which – locate a command Continue reading “Man Page Minute – which”
One of our listeners of the Fresh Ubuntu podcast wrote in asking our opinions on Jaiku versus Twitter. Since I hadn’t really played with Jaiku for a while, I decided to give a shot at using Jaiku for a while, since I never gave it a lot of time a couple months ago, as I was already using Twitter and liking it. The first thing I decided to do was publish all of my Twitter notices into Jaiku. I did not do this a few months ago, because I was using Twitter for private (family and friends) stuff, and Pownce (and, by extension, Jaiku) for general notices.
I did have to put a little thought into this. Since I have several web feeds published into my Twitter history via Twitterfeed, as well as into Jaiku, I don’t want to have duplicates (i.e. Del.icio.us posts showing up twice) or make an endless loop, where Twitter would feed into Jaikus which would feed into Twitter into Jaiku ad infinitum. While it may be funny to read for a while, I’m sure it would get old very quickly, and don’t know that Jaiku and/or Twitterfeed have any provision for dealing with such a mess, other than to limit the number of posts they publish in any given amount of time.
After a little fiddling with my RSS feeds, I decided to make Jaiku my primary notification aggregator instead of Twitter, to give it a fair shot. I’m not considering Pownce for this again for now because logging in always requires a couple of steps – their homepage login never works for me and I have to enter my username and password again – and there is still no “Pownce mobile.” Even as lightweight as Pownce is, it’s a pain to navigate on my mobile phone.
Here’s how things break down now.
Reasons to Use Jaiku Primarily
- Jaiku has built in RSS feed subscription. This means I would not need to use a third-party service (like Twitterfeed.com, (which requires an OpenID provider, which I use idproxy.net for (which uses my Yahoo! account))). Oh, the onion-like layers of indirection!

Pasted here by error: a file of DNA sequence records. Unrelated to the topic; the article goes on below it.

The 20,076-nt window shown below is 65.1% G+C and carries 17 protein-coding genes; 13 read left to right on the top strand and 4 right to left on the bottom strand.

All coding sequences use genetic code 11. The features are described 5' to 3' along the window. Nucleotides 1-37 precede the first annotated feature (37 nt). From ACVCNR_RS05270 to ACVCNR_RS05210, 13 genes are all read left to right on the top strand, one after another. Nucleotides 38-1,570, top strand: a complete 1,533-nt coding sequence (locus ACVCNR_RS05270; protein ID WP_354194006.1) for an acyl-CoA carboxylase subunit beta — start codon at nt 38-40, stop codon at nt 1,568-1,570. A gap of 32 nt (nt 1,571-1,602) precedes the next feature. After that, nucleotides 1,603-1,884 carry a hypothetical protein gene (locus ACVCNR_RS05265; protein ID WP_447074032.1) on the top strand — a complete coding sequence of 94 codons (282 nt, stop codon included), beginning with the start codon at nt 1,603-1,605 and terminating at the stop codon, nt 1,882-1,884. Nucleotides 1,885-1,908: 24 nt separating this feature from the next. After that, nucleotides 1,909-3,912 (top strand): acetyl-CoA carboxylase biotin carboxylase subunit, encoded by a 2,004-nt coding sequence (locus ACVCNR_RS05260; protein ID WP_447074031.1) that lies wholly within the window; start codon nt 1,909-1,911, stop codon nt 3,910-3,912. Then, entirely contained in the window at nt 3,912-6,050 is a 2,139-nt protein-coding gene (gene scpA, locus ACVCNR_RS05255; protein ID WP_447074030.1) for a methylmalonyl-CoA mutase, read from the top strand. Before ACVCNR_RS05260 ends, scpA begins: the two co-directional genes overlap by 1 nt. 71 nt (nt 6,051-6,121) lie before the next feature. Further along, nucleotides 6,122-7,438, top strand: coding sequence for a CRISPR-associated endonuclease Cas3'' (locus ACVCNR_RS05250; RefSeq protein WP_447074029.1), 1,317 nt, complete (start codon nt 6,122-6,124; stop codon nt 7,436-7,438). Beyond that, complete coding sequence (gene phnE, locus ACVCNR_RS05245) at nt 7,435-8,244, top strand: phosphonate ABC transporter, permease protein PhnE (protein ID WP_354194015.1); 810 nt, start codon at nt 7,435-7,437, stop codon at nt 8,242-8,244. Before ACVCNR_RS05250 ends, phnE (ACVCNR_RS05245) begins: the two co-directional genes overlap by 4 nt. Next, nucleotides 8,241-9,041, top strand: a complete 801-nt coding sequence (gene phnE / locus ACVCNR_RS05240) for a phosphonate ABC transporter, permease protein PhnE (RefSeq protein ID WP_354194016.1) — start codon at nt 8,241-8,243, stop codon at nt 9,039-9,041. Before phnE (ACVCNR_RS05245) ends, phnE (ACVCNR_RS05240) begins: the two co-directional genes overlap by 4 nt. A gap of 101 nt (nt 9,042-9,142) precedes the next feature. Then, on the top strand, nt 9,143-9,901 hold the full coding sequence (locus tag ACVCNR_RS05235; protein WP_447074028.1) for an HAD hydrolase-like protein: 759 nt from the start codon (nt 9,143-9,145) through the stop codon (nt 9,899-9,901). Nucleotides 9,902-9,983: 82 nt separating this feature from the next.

- Jaiku has an application for my Nokia e61. Theoretically I’d get better performance out of it than loading a web page to post my updates.
- Jaiku is owned by Google now, so it’s cooler.
- Jaiku appears to publish its RSS feed more quickly than Twitter. I put a couple of Twitters in a few hours ago, and they still have not shown up in the RSS feed.
- Twitter does seem to be down for maintenance a lot.
- TwitterIM doesn’t always catch every post.
Reasons to Use Twitter Primarily
- Most of my “social networking” is now done on Twitter, and a couple of the folks on my list only publish their notifications privately. I’m not sure if they will show up in an RSS feed out of Twitter. If they do, that’s bad, because I’m telling the public their private business. If they don’t, that’s bad, because I have to be on Twitter to see them, and if I’m using Jaiku as my primary interface for notices, I’m not likely to look at Twitter all that often.
- I like the way Twitter works, usually, on my desktop and my mobile phone.
- TwitterIM is offered by Twitter, whereas Jaiku requires use of Imified to work with AIM, Yahoo! and MSN. Interesting that they choose to work with Google, Jabber, and Livejournal, but not the most popular IM platform.
- Jaiku is owned by Google, so it’s evil.
Okay, I’m joking. A little. Seriously though, try and live a single day on the Internet without using anything Google. First off even if you don’t know it, you’re probably using Google search results somewhere if you’re doing any searching. Second, how many times do you interact with someone else who used Gmail to email you (yes, Google can read that email too), a PC running Google Toolbar (tracking your search patterns),or Google Desktop Search (keeping an index of all of your documents and email on their server). Gah, I gotta stop. This is a blog post in and of itself.